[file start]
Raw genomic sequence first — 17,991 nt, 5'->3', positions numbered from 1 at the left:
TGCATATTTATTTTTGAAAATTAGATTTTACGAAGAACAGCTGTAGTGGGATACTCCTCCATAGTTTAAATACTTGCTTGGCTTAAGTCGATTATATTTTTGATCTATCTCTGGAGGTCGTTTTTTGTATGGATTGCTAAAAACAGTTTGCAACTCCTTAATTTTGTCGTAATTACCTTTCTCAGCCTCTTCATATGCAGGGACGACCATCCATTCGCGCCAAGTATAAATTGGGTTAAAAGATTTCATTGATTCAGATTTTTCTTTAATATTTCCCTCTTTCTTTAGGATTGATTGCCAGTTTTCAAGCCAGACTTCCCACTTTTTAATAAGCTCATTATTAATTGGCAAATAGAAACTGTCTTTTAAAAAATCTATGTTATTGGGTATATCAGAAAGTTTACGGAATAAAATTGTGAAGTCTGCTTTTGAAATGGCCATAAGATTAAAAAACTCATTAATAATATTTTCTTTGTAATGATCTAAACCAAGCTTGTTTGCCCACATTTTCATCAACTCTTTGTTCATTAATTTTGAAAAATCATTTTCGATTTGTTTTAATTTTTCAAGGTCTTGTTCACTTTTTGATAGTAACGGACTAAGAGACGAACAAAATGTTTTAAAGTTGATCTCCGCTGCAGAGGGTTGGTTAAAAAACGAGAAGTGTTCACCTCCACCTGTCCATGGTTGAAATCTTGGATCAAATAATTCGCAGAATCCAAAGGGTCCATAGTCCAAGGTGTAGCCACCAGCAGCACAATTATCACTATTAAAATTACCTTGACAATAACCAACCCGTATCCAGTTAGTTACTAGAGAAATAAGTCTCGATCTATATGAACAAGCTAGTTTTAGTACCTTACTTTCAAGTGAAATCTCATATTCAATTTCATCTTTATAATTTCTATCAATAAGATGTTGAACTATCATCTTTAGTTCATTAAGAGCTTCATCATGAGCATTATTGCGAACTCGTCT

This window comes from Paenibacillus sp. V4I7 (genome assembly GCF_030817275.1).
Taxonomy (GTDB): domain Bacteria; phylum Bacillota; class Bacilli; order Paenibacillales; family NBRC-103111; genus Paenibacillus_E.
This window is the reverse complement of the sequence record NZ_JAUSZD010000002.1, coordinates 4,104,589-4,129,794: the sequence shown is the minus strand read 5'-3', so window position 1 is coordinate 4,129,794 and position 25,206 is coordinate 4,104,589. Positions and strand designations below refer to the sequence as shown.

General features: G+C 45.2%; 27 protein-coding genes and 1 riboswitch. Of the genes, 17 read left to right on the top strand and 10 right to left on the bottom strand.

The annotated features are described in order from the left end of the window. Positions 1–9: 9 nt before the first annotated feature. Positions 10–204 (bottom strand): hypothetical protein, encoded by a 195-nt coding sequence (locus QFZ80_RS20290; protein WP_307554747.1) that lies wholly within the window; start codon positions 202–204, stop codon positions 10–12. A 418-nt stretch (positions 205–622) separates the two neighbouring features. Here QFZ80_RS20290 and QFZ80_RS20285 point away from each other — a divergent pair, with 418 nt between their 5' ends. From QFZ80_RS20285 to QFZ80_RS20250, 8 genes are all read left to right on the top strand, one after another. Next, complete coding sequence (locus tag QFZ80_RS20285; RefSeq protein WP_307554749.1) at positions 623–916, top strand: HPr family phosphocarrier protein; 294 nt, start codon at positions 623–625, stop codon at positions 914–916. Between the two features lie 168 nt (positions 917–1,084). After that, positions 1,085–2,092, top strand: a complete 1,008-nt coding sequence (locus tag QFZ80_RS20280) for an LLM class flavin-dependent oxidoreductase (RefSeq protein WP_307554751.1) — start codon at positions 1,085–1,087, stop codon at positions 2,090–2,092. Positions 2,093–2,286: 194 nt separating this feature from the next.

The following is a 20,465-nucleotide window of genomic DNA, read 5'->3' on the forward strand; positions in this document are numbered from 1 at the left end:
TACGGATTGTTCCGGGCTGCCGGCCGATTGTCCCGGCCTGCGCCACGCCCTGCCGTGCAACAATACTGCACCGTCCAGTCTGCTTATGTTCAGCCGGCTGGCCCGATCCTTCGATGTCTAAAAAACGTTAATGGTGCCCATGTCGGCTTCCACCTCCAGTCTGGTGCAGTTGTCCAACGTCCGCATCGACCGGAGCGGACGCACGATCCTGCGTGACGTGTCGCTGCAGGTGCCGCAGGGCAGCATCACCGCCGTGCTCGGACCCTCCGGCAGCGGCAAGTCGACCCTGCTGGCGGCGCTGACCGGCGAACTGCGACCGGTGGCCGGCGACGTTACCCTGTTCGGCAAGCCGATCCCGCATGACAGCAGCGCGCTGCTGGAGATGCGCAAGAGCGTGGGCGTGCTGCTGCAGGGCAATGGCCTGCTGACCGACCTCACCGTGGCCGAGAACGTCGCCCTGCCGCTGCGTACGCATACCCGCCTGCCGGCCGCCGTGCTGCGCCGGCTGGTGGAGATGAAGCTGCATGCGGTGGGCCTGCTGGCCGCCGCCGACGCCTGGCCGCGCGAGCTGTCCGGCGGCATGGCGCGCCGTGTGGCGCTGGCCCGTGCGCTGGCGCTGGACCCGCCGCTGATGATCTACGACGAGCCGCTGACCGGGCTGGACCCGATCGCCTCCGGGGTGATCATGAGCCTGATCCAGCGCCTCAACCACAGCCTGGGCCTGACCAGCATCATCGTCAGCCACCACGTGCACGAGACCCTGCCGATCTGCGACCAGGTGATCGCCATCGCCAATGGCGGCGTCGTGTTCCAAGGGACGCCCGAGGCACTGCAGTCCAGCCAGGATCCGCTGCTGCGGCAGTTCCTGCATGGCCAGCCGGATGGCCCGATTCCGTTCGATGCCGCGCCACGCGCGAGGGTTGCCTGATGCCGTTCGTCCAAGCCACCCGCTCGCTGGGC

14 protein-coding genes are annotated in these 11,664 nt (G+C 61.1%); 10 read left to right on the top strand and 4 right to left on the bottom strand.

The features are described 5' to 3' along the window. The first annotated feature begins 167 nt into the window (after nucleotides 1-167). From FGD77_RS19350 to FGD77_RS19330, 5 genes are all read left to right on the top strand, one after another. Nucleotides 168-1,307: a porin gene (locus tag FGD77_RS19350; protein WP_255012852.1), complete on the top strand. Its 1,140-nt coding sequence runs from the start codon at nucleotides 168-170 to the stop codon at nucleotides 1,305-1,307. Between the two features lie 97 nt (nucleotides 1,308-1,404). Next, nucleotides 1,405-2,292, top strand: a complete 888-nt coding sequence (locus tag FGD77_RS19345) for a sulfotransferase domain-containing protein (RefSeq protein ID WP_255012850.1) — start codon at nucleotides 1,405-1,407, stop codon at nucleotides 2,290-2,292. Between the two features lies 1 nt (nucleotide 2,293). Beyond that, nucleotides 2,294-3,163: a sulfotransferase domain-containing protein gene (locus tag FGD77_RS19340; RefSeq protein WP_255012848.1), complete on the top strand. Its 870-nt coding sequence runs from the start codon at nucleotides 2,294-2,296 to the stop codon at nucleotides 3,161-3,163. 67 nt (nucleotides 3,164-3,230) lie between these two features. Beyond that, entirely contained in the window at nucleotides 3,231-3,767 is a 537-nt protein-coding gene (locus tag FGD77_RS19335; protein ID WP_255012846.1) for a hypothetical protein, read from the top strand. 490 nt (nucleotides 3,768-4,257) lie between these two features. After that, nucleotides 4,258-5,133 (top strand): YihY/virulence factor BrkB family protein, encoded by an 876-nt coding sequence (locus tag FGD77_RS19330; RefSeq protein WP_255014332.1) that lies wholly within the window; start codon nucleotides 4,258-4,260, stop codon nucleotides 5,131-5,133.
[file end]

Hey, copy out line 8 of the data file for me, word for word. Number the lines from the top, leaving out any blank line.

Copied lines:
The following is a 20,465-nucleotide window of genomic DNA, read 5'->3' on the forward strand; positions in this document are numbered from 1 at the left end: